The Digitalization of Fashion - Fordham IPLJ Blog Post
23327
post-template-default,single,single-post,postid-23327,single-format-standard,ajax_fade,page_not_loaded,,select-theme-ver-3.3,wpb-js-composer js-comp-ver-4.12,vc_responsive
 

The Digitalization of Fashion

The Digitalization of Fashion

In recent years we have started to see people talking to their watches, or receiving the statistics of their workout through an accessory.  Wearable technology has captured the interest of consumers, but what are the legal implications that this industry will face?

Presently, wearable devices are mostly accessories and can be seen in two main industries: fitness, wellness and healthcare; and products delivering a combination of information and entertainment, such as smart watches or glasses.  1

The main legal issues surrounding wearable technology are intellectual property rights, and data privacy.  2  The intellectual property issues range from patent and trade secret protection to copyrighting and trademarking the relevant fashion designs.  Companies are anxious to protect their product’s name, function, look and feel.  3  The “intellectual property arms race” in the wearable’s sector has begun, with the first patent litigation already underway in the United States.4 Adidas has filed claims against Under Armour over its MapMyFitness app.

Meanwhile, tech companies like Google are acquiring an increasing number of patents.  “In 2013 alone, Google was awarded over 2,000 US patents, almost double the number of all previous years combined, including one for a “gaze-tracking system”.”5

Intellectual property rights aside, arguably the most pressing issues surrounding wearable technology are related to data protection and privacy.  While many are content to use a smart watch just for ordering food or checking the weather, these accessories are built to excel at data collection and sharing.  6 In order to provide insight into an individual’s workout routine, the device must be constantly collecting and storing personal data.7  Personal data is anything through which it is possible to identify a living individual, whether through that data alone, or in combination with other information in possession of the “data controller” (the entity who decides the purposes for which personal data is processed).8  The increased market presence of wearable technology has raised various controversial and high-profile data privacy concerns, including identity theft, profiling, discrimination and stalking.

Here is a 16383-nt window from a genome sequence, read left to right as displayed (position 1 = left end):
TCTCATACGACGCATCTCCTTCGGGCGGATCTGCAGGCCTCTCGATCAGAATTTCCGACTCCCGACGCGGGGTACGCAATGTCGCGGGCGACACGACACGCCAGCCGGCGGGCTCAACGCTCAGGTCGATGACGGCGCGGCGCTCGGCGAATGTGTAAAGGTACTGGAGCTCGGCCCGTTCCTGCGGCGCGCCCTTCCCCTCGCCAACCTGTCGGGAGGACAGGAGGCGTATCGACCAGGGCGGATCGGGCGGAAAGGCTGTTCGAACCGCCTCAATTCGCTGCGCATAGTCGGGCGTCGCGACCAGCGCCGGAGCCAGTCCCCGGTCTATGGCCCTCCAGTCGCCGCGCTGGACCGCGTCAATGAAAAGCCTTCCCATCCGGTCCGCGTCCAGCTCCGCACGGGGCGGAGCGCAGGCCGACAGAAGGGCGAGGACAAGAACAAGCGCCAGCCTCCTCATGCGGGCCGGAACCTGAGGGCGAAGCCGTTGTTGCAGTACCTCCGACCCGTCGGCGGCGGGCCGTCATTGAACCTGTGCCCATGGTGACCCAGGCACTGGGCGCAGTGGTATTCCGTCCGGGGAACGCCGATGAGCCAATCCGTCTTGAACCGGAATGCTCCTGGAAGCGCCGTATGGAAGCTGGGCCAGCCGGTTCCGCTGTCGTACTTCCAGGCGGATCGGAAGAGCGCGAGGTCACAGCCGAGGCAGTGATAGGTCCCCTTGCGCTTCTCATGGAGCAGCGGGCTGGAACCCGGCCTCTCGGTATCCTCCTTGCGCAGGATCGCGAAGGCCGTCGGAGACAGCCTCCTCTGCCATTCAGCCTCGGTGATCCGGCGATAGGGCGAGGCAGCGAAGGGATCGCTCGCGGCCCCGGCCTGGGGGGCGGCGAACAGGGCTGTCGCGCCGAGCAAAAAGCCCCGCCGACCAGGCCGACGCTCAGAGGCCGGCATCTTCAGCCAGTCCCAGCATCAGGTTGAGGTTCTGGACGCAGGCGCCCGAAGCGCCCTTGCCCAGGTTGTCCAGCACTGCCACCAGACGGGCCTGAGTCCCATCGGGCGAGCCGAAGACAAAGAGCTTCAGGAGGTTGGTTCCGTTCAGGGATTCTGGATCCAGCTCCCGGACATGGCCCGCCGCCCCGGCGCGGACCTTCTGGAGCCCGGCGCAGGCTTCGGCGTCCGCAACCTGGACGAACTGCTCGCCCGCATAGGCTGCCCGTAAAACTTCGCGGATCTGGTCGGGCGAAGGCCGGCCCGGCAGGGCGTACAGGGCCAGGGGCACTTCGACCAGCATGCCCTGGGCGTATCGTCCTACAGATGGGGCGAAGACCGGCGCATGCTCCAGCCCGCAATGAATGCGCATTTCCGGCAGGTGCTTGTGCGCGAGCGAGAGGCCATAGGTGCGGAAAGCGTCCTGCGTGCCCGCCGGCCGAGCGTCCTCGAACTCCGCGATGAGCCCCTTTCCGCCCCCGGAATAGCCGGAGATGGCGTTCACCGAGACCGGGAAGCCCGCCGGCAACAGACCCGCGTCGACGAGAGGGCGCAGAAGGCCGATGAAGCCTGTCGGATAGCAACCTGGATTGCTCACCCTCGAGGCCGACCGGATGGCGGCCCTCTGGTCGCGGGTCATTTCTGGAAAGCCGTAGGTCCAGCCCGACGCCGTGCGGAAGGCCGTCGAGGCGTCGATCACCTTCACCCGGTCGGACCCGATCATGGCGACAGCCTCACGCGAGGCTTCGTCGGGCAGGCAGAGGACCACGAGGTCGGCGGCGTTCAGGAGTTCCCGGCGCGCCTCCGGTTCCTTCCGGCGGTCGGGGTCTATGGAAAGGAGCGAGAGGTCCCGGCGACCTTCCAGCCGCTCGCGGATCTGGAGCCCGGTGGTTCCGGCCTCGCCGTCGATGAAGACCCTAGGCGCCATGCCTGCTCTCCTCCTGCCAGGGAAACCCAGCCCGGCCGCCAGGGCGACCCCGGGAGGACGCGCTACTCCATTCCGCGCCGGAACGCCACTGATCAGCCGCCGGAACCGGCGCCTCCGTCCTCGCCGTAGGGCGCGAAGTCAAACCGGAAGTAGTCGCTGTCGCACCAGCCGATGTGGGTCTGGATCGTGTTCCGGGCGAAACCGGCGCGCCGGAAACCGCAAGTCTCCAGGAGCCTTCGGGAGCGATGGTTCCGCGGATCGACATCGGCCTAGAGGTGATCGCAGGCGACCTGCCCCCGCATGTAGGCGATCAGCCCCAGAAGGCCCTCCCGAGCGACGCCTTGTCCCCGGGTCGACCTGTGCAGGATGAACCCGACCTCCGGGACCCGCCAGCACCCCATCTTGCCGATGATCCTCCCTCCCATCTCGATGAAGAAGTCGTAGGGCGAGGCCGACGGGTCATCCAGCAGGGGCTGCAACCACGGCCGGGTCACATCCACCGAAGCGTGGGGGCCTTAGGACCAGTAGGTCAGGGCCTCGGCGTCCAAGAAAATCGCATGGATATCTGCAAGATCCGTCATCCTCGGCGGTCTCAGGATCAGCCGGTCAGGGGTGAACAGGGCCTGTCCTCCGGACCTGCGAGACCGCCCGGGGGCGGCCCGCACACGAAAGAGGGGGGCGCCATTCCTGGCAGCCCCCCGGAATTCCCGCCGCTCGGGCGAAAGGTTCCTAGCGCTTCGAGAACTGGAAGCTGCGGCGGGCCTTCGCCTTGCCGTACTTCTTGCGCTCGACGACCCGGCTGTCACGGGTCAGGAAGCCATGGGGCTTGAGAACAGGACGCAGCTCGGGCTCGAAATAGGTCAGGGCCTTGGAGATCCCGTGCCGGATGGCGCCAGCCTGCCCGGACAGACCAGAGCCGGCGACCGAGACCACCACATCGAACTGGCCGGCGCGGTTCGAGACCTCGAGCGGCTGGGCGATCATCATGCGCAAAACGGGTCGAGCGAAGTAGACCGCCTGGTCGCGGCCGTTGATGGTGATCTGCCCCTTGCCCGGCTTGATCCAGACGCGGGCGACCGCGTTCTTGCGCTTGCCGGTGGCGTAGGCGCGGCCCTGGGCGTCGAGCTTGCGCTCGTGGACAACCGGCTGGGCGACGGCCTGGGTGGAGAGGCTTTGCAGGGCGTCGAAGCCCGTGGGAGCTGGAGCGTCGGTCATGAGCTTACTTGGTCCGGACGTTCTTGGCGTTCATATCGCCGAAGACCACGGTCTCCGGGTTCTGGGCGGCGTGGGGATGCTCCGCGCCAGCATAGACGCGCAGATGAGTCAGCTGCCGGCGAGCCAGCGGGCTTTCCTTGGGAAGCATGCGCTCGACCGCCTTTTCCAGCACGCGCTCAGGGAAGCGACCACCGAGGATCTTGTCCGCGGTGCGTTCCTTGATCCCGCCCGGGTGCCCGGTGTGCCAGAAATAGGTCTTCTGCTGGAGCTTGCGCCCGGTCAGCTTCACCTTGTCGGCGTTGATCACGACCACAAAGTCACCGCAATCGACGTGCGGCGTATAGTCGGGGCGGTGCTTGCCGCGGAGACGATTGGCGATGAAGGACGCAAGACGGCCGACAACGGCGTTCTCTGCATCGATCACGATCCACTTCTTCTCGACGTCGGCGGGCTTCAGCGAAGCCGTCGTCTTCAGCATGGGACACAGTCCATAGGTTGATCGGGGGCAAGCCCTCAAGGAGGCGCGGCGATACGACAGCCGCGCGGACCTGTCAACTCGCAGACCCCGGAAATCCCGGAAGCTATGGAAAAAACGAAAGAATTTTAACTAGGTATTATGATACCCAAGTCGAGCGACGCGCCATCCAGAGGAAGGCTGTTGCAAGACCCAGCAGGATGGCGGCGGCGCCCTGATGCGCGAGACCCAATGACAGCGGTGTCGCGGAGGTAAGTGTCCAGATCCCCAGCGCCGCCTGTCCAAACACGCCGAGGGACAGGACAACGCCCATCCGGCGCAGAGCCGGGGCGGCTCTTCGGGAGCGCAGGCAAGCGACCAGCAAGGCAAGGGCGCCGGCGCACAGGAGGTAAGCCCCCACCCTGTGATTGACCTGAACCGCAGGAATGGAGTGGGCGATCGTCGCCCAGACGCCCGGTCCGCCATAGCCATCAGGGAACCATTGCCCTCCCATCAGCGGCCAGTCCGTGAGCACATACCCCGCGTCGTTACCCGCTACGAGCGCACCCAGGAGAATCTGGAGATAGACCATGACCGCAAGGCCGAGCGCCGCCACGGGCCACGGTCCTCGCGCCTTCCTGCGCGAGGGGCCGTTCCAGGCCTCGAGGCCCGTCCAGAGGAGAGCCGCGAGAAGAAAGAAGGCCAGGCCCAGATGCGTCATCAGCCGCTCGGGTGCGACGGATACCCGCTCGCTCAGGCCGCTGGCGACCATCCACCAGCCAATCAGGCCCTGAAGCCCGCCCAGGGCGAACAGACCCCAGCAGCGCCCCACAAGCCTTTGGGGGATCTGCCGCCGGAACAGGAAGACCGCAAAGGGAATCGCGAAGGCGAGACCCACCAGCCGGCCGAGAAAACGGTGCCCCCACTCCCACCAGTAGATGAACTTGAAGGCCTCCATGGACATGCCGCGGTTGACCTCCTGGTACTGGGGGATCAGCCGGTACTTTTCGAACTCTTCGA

Some designers are also finding that limits need to be placed on the functionality of their products.9  London-based fashion technology company, XO, has recently reassessed the implications of its products if they reach the public domain.  “Up until now the complexity of our designs and their one-off nature, like the flying dress for Lady Gaga,10 have protected them,” stated XO’s chief technology officer and co-founder, Ben Males.  11  XO is now considering the various consequences that such designs would have if made in multiples.  This development has introduced a host of new legal and ethical issues.

In 2004, XO worked with Saatchi and Saatchi to build wristbands that measured peoples emotions using changes in skin resistance.  12  It was the first time XO needed to consider that their product may end up in the public domain.  As a result, they opted to design the watches to stop working outside of the auditorium.

These issues are only exacerbated by the constant data collecting and sharing that occurs with wearable technology.  “When we start linking the emotional sensing in our clothes to things like location and friend groups it will start being tricky,” admits Males.  13

These issues will ultimately come down to whether consumers believe the user experience is worth the concern over personal data collection.  Considering the speed with which consumers welcomed smart watches into their daily routines, it seems that the legal issues surrounding wearable technology will do little to slow down the growth of a new industry.

Katarina Varriale

Katarina Varriale is in her second year at Fordham University School of Law and will be joining Greenberg Traurig LLP this summer. She plans to focus on transactional intellectual property work.